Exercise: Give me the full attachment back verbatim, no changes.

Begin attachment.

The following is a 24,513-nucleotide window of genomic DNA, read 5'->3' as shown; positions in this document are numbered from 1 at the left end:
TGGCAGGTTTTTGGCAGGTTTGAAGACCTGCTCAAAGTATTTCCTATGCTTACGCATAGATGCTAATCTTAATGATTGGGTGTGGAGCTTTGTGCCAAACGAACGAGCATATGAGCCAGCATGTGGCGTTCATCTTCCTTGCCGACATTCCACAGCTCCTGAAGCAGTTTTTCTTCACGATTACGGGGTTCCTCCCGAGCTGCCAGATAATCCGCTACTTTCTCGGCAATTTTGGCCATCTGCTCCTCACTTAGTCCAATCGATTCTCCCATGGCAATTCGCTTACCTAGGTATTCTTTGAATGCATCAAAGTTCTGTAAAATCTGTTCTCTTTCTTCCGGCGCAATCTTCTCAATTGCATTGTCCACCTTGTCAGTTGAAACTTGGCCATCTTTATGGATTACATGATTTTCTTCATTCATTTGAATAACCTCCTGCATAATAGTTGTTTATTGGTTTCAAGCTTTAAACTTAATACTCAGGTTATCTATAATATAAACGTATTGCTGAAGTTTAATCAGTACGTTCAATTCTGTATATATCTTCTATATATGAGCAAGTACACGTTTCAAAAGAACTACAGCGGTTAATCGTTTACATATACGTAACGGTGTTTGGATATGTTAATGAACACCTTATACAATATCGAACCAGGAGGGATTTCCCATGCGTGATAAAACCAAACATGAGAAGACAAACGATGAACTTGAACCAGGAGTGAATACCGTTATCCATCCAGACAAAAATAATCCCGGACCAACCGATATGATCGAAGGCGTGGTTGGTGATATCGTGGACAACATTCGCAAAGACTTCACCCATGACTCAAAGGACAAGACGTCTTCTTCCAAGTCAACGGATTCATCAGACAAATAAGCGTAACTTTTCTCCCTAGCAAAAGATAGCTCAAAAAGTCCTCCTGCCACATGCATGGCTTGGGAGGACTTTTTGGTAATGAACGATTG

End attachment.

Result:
The following is a 24,513-nucleotide window of genomic DNA, read 5'->3' as shown; positions in this document are numbered from 1 at the left end:
TGGCAGGTTTTTGGCAGGTTTGAAGACCTGCTCAAAGTATTTCCTATGCTTACGCATAGATGCTAATCTTAATGATTGGGTGTGGAGCTTTGTGCCAAACGAACGAGCATATGAGCCAGCATGTGGCGTTCATCTTCCTTGCCGACATTCCACAGCTCCTGAAGCAGTTTTTCTTCACGATTACGGGGTTCCTCCCGAGCTGCCAGATAATCCGCTACTTTCTCGGCAATTTTGGCCATCTGCTCCTCACTTAGTCCAATCGATTCTCCCATGGCAATTCGCTTACCTAGGTATTCTTTGAATGCATCAAAGTTCTGTAAAATCTGTTCTCTTTCTTCCGGCGCAATCTTCTCAATTGCATTGTCCACCTTGTCAGTTGAAACTTGGCCATCTTTATGGATTACATGATTTTCTTCATTCATTTGAATAACCTCCTGCATAATAGTTGTTTATTGGTTTCAAGCTTTAAACTTAATACTCAGGTTATCTATAATATAAACGTATTGCTGAAGTTTAATCAGTACGTTCAATTCTGTATATATCTTCTATATATGAGCAAGTACACGTTTCAAAAGAACTACAGCGGTTAATCGTTTACATATACGTAACGGTGTTTGGATATGTTAATGAACACCTTATACAATATCGAACCAGGAGGGATTTCCCATGCGTGATAAAACCAAACATGAGAAGACAAACGATGAACTTGAACCAGGAGTGAATACCGTTATCCATCCAGACAAAAATAATCCCGGACCAACCGATATGATCGAAGGCGTGGTTGGTGATATCGTGGACAACATTCGCAAAGACTTCACCCATGACTCAAAGGACAAGACGTCTTCTTCCAAGTCAACGGATTCATCAGACAAATAAGCGTAACTTTTCTCCCTAGCAAAAGATAGCTCAAAAAGTCCTCCTGCCACATGCATGGCTTGGGAGGACTTTTTGGTAATGAACGATTG